Tuesday, May 27, 2003 | 10:11 a.m.
PHOENIX -- Pen your own nightmare ending to the Las Vegas Gladiators' 2003 season and you probably could not top the one the Arizona Rattlers wrote at America West Arena Sunday.
Yet considering the cross-country whirlwind of the past six months, most in the Gladiators' organization lifted their heads high enough to optimistically look to the future after a 69-26 blowout loss to the Rattlers ended Las Vegas' season in the opening round of the AFL playoffs.
"It's a playoff-caliber team, two years in a row," Gladiators senior consultant Rich Rose said. "A couple of bounces the other way and this team is 12-4 and not 8-8. Coming in here, there's no one who would have predicted what happened on this field (Sunday)."
What happened was Las Vegas (8-9) never once threatening against the Rattlers, who quickly took a 15-0 lead that expanded to 28-7 at halftime and ballooned to 41-7 midway into the third quarter.
The Gladiators never scored on consecutive possessions. They made two quarterback changes, allowed four defensive scores and committed 10 penalties. Passes glanced off receivers' legs, balls slipped out of the quarterback's hand and Murphy's Law immediately took effect. The Gladiators managed to jam all their season-long problems into one playoff game, with predictable results.
The quarterback shuffle between Jay McDonagh and Todd Hammel continued. Hammel started and was ineffective, and coach Frank Haege went to McDonagh in the second quarter. With an injured throwing hand, McDonagh was unable to even grip the ball and never threw a pass, and Hammel re-entered with the Gladiators already in a huge hole.
"So many things went wrong early," Haege said. "We couldn't make a play and then we gave them a bunch of plays."
Things took a bad turn early in the week when Haege fired defensive coordinator Brian Schwartze. The team said that move did not affect the game, but for whatever reason, the Gladiators did not appear playoff-ready.
"Especially being on the road in a place like this with the crowd and the whole deal, things just started to snowball and they just kind of went to hell," Haege said.
Formerly the New Jersey Gladiators, the team moved to Las Vegas in late December, about six weeks before its first game. The move was shrouded by allegations of the team ducking outstanding rent and other debts in New Jersey, but the Gladiators drew more than 12,000 fans to their home opener and appeared to grab a piece of a difficult sports market.
Attendance tapered off through the season. The team, however, was pleased with a season ticket base that approached 2,000, and Rose said the Gladiators should be given another year to prove their viability.
"I think you have to let it play out and then build between now and next February, and then see the good things and the magnitude of what you can do in this town," Rose said. "It's proven that football works in Las Vegas. You look at what you did not just now, but maybe even a year from now at the end of the 2004 season."
Waning success also plagued the Gladiators on the field, where they traversed peaks and valleys.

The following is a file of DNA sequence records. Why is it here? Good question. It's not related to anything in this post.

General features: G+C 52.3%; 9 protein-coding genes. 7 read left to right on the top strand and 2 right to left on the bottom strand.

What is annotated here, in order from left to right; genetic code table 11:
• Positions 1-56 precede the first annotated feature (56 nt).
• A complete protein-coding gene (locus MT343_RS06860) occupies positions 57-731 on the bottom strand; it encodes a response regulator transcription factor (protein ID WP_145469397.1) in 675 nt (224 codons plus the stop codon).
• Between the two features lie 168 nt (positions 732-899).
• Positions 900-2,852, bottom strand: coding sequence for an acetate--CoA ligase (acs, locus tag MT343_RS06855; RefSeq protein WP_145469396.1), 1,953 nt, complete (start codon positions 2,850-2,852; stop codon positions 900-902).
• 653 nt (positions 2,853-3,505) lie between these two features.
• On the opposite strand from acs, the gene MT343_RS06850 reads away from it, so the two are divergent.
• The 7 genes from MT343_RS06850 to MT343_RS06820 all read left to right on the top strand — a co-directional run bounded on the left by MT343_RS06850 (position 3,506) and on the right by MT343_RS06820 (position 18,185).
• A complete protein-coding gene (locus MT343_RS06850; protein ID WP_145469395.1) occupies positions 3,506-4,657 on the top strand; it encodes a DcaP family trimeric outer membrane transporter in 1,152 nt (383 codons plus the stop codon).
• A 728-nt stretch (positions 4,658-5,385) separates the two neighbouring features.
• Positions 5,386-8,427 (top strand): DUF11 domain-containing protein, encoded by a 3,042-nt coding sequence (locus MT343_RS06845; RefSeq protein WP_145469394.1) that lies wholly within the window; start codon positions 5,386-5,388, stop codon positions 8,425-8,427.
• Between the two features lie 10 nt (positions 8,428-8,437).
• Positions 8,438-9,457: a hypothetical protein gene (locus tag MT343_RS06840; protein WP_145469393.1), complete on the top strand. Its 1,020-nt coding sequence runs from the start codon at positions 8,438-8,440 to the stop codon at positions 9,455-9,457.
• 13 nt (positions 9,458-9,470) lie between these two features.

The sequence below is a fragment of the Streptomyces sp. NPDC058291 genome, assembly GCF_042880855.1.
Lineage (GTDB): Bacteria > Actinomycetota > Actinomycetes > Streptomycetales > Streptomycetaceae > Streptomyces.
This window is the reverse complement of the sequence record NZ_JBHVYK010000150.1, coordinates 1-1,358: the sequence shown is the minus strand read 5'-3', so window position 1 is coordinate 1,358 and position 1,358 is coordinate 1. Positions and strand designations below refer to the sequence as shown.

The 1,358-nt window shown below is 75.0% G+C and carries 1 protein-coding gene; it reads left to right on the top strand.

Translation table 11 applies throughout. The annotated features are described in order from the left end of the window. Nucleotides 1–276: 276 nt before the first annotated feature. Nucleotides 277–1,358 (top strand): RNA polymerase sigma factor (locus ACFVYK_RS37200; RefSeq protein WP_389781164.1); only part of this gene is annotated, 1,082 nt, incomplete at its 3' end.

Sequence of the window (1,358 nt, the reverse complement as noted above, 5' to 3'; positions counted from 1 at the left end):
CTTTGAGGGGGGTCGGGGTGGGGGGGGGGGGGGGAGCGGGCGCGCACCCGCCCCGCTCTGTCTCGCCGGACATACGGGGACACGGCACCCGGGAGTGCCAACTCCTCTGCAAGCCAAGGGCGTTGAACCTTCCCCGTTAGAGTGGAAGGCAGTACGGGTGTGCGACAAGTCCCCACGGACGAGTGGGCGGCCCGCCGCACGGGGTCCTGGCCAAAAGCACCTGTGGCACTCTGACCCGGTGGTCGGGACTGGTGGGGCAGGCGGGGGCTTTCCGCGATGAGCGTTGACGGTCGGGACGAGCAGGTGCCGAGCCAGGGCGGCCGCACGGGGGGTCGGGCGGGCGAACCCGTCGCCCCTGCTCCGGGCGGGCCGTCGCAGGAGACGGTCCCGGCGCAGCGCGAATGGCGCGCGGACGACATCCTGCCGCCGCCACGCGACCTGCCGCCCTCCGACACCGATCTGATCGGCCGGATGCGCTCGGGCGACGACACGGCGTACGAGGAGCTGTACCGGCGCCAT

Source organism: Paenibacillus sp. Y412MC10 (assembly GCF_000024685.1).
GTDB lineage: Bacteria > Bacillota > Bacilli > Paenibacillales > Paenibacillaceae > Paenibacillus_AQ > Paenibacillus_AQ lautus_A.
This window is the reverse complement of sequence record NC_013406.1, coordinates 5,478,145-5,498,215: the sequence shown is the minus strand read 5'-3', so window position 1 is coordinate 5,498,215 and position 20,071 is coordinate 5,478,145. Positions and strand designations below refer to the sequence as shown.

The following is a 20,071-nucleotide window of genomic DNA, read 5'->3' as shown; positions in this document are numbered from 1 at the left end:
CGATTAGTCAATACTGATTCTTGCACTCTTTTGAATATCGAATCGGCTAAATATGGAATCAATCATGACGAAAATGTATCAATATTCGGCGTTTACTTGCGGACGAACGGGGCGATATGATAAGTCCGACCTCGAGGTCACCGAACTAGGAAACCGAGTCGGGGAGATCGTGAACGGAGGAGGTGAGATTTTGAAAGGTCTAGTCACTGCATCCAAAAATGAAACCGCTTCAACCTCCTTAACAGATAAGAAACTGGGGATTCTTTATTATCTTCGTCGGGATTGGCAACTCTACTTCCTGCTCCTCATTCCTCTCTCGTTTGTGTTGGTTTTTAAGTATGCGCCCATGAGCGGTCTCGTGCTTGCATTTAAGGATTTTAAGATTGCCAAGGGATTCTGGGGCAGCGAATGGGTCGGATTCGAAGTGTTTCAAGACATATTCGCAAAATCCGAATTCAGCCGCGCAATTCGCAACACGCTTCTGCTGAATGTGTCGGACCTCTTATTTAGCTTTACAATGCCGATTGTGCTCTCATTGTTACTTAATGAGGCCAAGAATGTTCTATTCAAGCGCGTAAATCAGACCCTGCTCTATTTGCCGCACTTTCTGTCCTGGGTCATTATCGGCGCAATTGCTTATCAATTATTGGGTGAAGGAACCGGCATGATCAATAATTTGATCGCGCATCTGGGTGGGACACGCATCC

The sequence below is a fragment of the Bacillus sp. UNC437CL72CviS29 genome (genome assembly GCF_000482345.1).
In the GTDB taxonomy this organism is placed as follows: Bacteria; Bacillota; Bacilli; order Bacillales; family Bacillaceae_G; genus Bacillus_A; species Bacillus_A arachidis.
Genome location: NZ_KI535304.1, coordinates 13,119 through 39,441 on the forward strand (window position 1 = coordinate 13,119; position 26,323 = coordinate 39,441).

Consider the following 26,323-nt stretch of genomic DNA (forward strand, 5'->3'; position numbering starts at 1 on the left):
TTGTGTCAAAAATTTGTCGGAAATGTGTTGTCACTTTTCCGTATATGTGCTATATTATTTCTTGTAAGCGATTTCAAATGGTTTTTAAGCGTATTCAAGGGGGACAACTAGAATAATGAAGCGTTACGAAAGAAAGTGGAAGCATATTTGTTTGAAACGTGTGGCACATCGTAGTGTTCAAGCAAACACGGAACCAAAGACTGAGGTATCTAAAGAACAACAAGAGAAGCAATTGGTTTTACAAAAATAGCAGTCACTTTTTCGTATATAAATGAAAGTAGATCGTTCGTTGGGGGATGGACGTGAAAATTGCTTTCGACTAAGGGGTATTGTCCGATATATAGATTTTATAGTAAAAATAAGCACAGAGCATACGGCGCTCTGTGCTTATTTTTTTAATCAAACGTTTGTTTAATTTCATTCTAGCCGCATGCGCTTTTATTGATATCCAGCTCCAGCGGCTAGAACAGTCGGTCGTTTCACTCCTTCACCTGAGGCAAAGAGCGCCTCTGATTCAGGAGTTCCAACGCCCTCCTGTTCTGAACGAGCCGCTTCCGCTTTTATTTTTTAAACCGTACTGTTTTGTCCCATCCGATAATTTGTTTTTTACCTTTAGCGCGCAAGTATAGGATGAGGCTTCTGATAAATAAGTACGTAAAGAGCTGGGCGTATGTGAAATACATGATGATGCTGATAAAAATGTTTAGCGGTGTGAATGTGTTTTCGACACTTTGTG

"Coming into this year, I thought we were going to be a lot better," Gladiators defensive back Damon Mason said.
With the mediocre Eastern Division still seemingly in hand at 7-6 with three weeks to play, the team began selling tickets for a home playoff game. The Gladiators then imploded down the stretch.
Momentum disappeared and so, too, did the season Sunday, the franchise's second consecutive opening-round playoff loss.
"Losing forces you to address all your problems all the way from coaching staff, to facility, to practice time, to players," Haege said. "We just have to sit down and just go over every particular thing and just see where we're at."
There could be many new Gladiators next year, as Haege estimates that about half of all AFL players will be free agents after the season. For Las Vegas, that list includes most of its skill position standouts, including team captain wideout Mike Horacek and Mason, as well as McDonagh and Hammel. None of that group sounds committed to returning to the Gladiators.
"If the situation is right, I wouldn't mind being here," Mason said, echoing the wait-and-see attitude of many Gladiators.
The quarterback situation might be a top priority. Though McDonagh had a poor season, Haege still seems to prefer him over Hammel, who appears ready to look for his sixth team in as many years.
"I'd love to play again," Hammel said. "If it's here, yes, but there's other opportunities out there, so I'm going to look at those in the offseason and see what happens."
Horacek, the team's only game-breaker, would be the most difficult to replace. The 2000 AFL offensive player of the year, Horacek is open to staying in Las Vegas, but he could be in for a nice payday on the open market.
"I'd love to stay here, but money's always an issue, especially with me because I'm a little bit older," Horacek said. "At this point in my career, I've really got to do what's best for me and my family."
Mark 2004 as the defining edition of the Gladiators.
"The season's over now, so there's really no sense in dwelling on what happened in the past or what can we do to fix it," Horacek said. "Next year's a whole new year. It's going to be a brand new team. Some players are going to be here, some players aren't. You have to just refocus and restart for next year. We can't even talk about what happened this year because it's over with."